Insurance penetration in India as a % of GDP is in the lower single digits and stacks at less than half of the global average. As a nation, we got off to a late start in opening up the sector, with the first private players licenced only in the year 2000. Mr Sanjay Tripathy, Founder of Agiliolabs who was the CMO at HDFC Life Insurance for well over a decade recalled that insurers’ focus in the early days was on corporates and they lacked the consumer mindset – an evolution that he’d started see at the young but fast growing mobile telephony industry. For the consumer, the insurance agent brought up the image of a briefcase carrying, middle aged man who sold complex homogeneous plans; you really hoped you ever had to file for a claim! But the companies had a lot of marketing money to spend, so discovery certainly became easier and (offline) distribution far more widespread.
Fast forward 20 years and Mr Bhargava Dasgupta, CEO of ICICI Lombard, is offering products as innovative and single-event as insurance for organ donors and pay-as-you-drive based vehicle insurance. The insured expect more DIY products to meet their specific needs, with quick interfaces and the ability to settle claims in a contactless manner. And insurance companies are rising to the occasion.
The innovation and disruption in insurance that can truly bring protection to the next billion Indians has been long coming. There are many factors that have accelerated this trend including mass adoption of digital, a proliferation of startups that are co-creating products and platforms to address the variety of needs for the larger base of the population and larger insurers partnering with a myriad of out of the box distributors. One such startup is Toffee insurance - a new age insurtech company that burns its torch for gig economy workers (80% of their customer base) and people across demographics and cities; their message to the youth is to live their life and leave the worry to them. Toffee is selling insurance products that are bite sized and contextual, such as protection against dengue and to cover for backpack theft/damage to millennials. They work with major insurers to co-create these innovative products and build partnerships with digital centric platforms/network to enable easy distribution to segments that are not well covered by or do not prefer offline channels.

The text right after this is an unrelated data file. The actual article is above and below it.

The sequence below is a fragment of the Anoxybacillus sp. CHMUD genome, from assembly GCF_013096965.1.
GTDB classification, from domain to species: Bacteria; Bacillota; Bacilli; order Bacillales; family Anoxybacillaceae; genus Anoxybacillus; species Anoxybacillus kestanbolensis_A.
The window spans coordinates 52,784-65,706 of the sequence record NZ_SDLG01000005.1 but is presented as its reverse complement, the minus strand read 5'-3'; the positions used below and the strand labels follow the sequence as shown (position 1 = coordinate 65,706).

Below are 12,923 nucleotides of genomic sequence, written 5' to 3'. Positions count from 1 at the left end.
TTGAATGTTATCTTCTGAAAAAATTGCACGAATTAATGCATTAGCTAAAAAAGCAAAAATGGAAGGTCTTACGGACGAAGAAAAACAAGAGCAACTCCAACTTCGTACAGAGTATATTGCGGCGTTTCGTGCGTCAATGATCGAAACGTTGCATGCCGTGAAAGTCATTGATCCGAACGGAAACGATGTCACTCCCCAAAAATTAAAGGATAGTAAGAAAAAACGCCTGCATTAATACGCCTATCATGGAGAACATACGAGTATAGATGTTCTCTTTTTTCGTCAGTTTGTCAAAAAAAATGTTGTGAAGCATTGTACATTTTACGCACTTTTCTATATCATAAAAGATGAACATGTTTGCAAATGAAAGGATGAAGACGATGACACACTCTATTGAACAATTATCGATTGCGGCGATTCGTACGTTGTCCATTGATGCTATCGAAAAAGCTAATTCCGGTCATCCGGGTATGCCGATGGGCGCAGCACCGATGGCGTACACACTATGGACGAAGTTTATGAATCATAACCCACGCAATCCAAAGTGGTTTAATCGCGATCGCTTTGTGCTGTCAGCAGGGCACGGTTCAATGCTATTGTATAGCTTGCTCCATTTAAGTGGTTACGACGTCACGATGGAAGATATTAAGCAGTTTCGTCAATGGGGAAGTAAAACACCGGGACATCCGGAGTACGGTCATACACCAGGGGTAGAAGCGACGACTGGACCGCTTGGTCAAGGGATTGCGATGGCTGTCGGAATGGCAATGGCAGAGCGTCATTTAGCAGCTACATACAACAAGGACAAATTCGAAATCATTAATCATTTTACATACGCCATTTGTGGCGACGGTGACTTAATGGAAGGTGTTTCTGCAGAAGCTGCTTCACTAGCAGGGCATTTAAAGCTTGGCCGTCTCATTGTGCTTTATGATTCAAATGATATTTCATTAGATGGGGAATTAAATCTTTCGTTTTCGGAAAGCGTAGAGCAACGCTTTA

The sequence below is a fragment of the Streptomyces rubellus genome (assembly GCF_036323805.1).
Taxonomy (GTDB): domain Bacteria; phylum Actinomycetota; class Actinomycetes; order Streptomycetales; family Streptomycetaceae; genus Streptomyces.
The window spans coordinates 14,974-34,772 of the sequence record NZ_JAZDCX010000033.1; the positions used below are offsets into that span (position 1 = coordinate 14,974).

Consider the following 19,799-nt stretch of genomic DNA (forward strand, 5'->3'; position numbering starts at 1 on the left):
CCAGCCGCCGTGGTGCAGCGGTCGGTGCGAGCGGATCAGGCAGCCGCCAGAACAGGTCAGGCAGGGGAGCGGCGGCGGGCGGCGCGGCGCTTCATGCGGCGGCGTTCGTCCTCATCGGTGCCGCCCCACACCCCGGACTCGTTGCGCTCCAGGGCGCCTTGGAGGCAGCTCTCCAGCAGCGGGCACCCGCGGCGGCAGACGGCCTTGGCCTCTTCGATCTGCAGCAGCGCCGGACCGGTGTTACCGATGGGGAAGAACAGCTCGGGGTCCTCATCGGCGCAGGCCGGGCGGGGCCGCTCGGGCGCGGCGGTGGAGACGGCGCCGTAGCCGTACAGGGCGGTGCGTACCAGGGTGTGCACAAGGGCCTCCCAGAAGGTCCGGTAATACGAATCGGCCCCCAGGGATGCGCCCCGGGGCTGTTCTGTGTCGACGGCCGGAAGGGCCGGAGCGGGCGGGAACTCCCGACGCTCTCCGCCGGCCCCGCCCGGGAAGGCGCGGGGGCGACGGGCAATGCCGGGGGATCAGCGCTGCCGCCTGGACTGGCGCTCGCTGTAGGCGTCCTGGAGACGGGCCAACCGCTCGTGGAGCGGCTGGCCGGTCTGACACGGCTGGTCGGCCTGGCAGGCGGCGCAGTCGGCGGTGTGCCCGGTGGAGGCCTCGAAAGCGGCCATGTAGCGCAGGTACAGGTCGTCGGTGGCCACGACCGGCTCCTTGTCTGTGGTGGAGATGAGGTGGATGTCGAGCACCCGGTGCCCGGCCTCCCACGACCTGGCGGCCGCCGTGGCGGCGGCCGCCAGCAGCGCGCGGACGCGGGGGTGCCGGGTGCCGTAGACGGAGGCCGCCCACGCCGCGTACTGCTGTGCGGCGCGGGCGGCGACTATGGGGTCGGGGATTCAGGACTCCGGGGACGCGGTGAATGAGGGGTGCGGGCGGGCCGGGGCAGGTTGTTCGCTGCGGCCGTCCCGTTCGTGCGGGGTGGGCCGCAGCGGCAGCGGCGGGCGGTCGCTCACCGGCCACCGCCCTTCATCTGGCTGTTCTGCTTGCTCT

The COVID pandemic has certainly brought a change in consumers’ attitude towards insurance, as people at the grassroot level are realizing how vulnerable they are to any calamity, big or small. While even large players like ICICI Lombard has seen 30% growth in health insurance policies in the first half of this fiscal, young companies like Toffee, with a focus on new-to-insurance segments, has seen customer inquiries for traditional protection products increase 5-10x over the past 6 months! Rohan Kumar, Toffee’s Cofounder, believes that in terms of consumer awareness and behaviour, COVID has done in a few months what a decade of marketing programs were unable to accomplish and believes it will lead to a paradigm shift for the ecosystem.